October is ADHD awareness month; ADHD or attention-deficit/hyperactivity disorder is a neurodevelopmental disorder affecting both…
We’re all going on a summer holiday, no more working for a week or two, fun and laughter on our summer holiday and no more worries… until we get to the airport and the eldest wants a new lilo, and the middle child’s wandered off and the baby starts crying…
Not to be a Debbie Downer; summer holidays are a lot of fun with kids, it’s just that getting there isn’t always the most fun part. That’s why, with the summer holidays dawning, we thought we’d put together this handy guide to surviving a flight with your little ones in tow.
Have you ever noticed how many of our guides start with be prepared? That’s because it’s the most important thing for a parent to remember when it comes to making difficult situations easier. In this case, you want to be prepared for keeping your little one safe, comfortable and entertained (think comfy clothes, snacks and activities) as well as prepping for any unexpected accidents (think changes of clothes and sick bags)…
Just as important as being prepared, being organised will make a journey ten times easier. Make sure everything is packed and checked long before you need to leave and arrive at the airport with plenty of time to check in and find your gate. That way you’re not the mad family dashing through Departures leaving a trail of sweets, toys and puzzle books in your wake.
Remember that flying is fun.
To you, flying might mean delays, long queues, heavy suitcases and existential struggles with that expensive perfume you’ve been longing for in duty-free but to kids it’s actually pretty exciting. You are soaring through the air in a big metal bird, after all. To stop little ones acting up or getting bored, build up the excitement before you’ve even left for the airport. Try telling them about all the things they’re going to see so they can be easily distracted looking out for them later. Our mums even used to ask to count how many Care Bears we could spot in the clouds (although this can be quite cruel, depending on how much you believe in Care Bears).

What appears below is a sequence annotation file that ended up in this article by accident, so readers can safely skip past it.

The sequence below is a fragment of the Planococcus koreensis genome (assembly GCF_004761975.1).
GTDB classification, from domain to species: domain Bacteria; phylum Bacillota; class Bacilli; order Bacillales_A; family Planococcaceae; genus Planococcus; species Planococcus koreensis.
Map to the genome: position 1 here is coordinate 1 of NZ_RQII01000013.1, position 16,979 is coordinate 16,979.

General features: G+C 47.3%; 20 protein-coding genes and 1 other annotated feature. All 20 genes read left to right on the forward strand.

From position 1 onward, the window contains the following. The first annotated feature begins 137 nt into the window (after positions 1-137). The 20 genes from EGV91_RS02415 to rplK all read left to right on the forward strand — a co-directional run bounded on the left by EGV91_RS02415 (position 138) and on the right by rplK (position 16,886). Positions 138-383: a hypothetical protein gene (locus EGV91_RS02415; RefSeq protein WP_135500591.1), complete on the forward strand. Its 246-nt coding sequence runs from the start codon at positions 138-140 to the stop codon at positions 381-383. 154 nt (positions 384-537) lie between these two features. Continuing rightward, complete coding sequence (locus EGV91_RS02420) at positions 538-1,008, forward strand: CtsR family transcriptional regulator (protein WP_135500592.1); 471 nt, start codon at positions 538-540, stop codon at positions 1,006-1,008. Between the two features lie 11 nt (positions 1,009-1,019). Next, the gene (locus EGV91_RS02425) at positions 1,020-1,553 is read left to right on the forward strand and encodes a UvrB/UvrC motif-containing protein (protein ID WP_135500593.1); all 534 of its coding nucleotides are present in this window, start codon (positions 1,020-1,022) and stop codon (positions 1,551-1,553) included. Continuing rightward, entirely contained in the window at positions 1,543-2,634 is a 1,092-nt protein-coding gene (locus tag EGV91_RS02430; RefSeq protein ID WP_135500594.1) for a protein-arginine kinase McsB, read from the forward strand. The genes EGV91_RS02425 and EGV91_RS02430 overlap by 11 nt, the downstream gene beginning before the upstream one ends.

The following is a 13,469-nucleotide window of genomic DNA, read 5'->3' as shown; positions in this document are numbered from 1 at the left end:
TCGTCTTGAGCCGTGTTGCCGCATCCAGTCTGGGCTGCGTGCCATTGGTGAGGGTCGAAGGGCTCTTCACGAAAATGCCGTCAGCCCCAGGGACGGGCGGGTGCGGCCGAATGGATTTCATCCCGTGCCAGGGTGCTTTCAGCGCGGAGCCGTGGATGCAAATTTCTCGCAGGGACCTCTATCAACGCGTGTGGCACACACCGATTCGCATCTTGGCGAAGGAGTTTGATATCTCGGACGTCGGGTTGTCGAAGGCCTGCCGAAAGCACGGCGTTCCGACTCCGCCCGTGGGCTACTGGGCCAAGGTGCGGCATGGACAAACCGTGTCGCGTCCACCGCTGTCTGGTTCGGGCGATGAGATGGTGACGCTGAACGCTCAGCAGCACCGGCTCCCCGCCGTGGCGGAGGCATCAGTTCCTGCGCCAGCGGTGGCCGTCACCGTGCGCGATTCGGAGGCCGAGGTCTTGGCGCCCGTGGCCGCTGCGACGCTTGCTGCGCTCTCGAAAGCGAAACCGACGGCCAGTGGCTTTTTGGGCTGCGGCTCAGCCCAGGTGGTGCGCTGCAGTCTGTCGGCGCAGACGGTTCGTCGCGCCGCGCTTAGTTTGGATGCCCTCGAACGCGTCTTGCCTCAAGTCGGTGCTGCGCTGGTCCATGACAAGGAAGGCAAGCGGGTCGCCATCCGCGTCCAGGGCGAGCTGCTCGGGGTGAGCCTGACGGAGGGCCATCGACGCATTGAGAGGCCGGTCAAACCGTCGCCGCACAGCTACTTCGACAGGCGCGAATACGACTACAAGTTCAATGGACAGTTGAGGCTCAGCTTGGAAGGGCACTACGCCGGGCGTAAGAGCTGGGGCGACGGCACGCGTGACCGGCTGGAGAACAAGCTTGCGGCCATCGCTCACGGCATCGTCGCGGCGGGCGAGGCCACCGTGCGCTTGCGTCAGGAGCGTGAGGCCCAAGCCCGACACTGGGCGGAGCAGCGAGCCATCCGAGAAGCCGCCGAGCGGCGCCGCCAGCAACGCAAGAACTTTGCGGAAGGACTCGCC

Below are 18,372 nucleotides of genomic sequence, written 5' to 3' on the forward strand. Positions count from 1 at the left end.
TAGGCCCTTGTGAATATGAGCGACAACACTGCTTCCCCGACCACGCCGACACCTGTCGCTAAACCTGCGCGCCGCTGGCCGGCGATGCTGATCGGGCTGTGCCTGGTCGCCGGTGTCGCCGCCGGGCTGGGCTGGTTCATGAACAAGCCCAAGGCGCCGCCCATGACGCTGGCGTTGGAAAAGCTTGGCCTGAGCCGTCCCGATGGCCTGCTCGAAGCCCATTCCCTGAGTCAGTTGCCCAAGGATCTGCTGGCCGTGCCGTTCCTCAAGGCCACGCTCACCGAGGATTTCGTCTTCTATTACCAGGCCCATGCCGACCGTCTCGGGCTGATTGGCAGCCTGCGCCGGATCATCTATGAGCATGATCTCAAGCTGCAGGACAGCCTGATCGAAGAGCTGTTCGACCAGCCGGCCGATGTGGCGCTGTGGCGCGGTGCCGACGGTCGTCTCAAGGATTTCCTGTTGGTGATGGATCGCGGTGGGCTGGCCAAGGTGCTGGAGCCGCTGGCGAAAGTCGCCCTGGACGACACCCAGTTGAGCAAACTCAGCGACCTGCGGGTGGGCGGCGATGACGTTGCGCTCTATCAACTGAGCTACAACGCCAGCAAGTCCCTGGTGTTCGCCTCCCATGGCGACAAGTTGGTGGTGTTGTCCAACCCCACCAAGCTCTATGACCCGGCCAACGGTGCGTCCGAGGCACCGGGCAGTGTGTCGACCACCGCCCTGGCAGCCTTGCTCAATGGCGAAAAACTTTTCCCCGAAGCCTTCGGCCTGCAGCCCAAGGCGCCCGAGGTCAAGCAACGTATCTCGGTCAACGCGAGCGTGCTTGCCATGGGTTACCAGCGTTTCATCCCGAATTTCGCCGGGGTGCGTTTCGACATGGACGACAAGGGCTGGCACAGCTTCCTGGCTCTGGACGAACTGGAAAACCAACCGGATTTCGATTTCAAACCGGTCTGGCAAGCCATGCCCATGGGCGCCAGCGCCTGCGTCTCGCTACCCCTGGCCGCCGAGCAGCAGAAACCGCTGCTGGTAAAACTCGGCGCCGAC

Rely on technology
While playing cards and other games can be distracting for kids, they can also get out of hand and noisy very quickly. That’s why tech is great on flights; if your plane has an in-flight entertainment system, perfect. If not, make sure to bring a tablet or smartphone pre-loaded with games, TV shows, cartoons and films to keep little ones occupied. Just remember to bring headphones so the rest of the flight doesn’t end up with Let It Go stuck in their heads for the rest of their holiday.
Ask for aisle seats.
If you think your little one might get sick or need to be up and down to the loo a lot during a flight, it’s a good idea to request aisle seats so you’re not disturbing anyone each time you get up. This can also be handy for stretching little legs when they get restless (although don’t be that parent who lets their kids run riot!).
Book night flights.
The best way to keep your child quiet for several hours is if they’re asleep so night flights can be great for encouraging little ones to nod off for most of the journey. However avoid night flights like the plague if your child tends to get overexcited when flying; noisy children can be even more embarrassing when everyone else is trying to sleep.
Make cabin crew aware of nervous flyers.
If any of your little ones are afraid of flying, it can be worthwhile letting the cabin crew know. You’ll be surprised how helpful and kind they can be when it comes to explaining scary things like turbulence and slipping a nervous flyer the odd little treat to cheer them up.
Flying with baby.
Of course if your little one is a very little one, flying can be even more distressing when you can’t explain what’s happening. If your baby suffers with ear pain or distress when flying, try saving feeding time for takeoff and descent. Just like how sucking hard-boiled sweets works to prevent ear pain in adults, this same sucking motion should help your baby with any changes in ear pressure. If they find engine noise upsetting, you can also invest in some small earplugs to keep things quieter although it’s important to consult with your pediatrician to make sure this is safe for your baby.
When in doubt… bribe.
Airports are a wealth of toys, sweets and holiday gear. Before you fly, make that very clear to any potential misbehavours…
And if that doesn’t work, bribe the other passengers instead.
At the end of the day, there’s only so much you can do as a parent, especially if you’re flying with a baby. Remember that a flight is a finite thing and that most people will be understanding of your struggle. If you want to guarantee their understanding however, make like this adorable couple and hand out goody bags to your fellow flyers. Worried that their baby might cry on her first flight, little Madeline’s parents supplied other passengers with an explanatory note, sweets and earplugs. Too cute!